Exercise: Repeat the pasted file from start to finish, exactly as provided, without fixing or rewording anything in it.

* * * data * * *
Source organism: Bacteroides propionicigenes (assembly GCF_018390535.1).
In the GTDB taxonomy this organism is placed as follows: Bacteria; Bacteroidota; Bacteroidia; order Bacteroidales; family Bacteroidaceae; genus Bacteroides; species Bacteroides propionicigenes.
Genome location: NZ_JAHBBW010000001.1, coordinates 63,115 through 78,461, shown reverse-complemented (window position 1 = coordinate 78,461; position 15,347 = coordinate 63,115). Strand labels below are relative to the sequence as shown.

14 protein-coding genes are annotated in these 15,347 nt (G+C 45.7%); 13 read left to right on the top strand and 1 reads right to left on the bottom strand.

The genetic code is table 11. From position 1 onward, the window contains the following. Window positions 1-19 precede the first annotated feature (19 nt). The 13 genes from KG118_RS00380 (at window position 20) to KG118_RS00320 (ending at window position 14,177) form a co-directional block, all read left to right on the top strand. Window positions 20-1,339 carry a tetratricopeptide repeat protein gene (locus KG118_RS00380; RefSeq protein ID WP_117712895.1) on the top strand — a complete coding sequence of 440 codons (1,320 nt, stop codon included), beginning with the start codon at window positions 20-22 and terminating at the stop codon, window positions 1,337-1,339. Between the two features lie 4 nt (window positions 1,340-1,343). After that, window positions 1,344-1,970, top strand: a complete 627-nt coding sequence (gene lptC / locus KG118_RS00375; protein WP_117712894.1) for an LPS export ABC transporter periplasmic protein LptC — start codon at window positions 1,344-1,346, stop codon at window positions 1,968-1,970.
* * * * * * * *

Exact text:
Source organism: Bacteroides propionicigenes (assembly GCF_018390535.1).
In the GTDB taxonomy this organism is placed as follows: Bacteria; Bacteroidota; Bacteroidia; order Bacteroidales; family Bacteroidaceae; genus Bacteroides; species Bacteroides propionicigenes.
Genome location: NZ_JAHBBW010000001.1, coordinates 63,115 through 78,461, shown reverse-complemented (window position 1 = coordinate 78,461; position 15,347 = coordinate 63,115). Strand labels below are relative to the sequence as shown.

14 protein-coding genes are annotated in these 15,347 nt (G+C 45.7%); 13 read left to right on the top strand and 1 reads right to left on the bottom strand.

The genetic code is table 11. From position 1 onward, the window contains the following. Window positions 1-19 precede the first annotated feature (19 nt). The 13 genes from KG118_RS00380 (at window position 20) to KG118_RS00320 (ending at window position 14,177) form a co-directional block, all read left to right on the top strand. Window positions 20-1,339 carry a tetratricopeptide repeat protein gene (locus KG118_RS00380; RefSeq protein ID WP_117712895.1) on the top strand — a complete coding sequence of 440 codons (1,320 nt, stop codon included), beginning with the start codon at window positions 20-22 and terminating at the stop codon, window positions 1,337-1,339. Between the two features lie 4 nt (window positions 1,340-1,343). After that, window positions 1,344-1,970, top strand: a complete 627-nt coding sequence (gene lptC / locus KG118_RS00375; protein WP_117712894.1) for an LPS export ABC transporter periplasmic protein LptC — start codon at window positions 1,344-1,346, stop codon at window positions 1,968-1,970.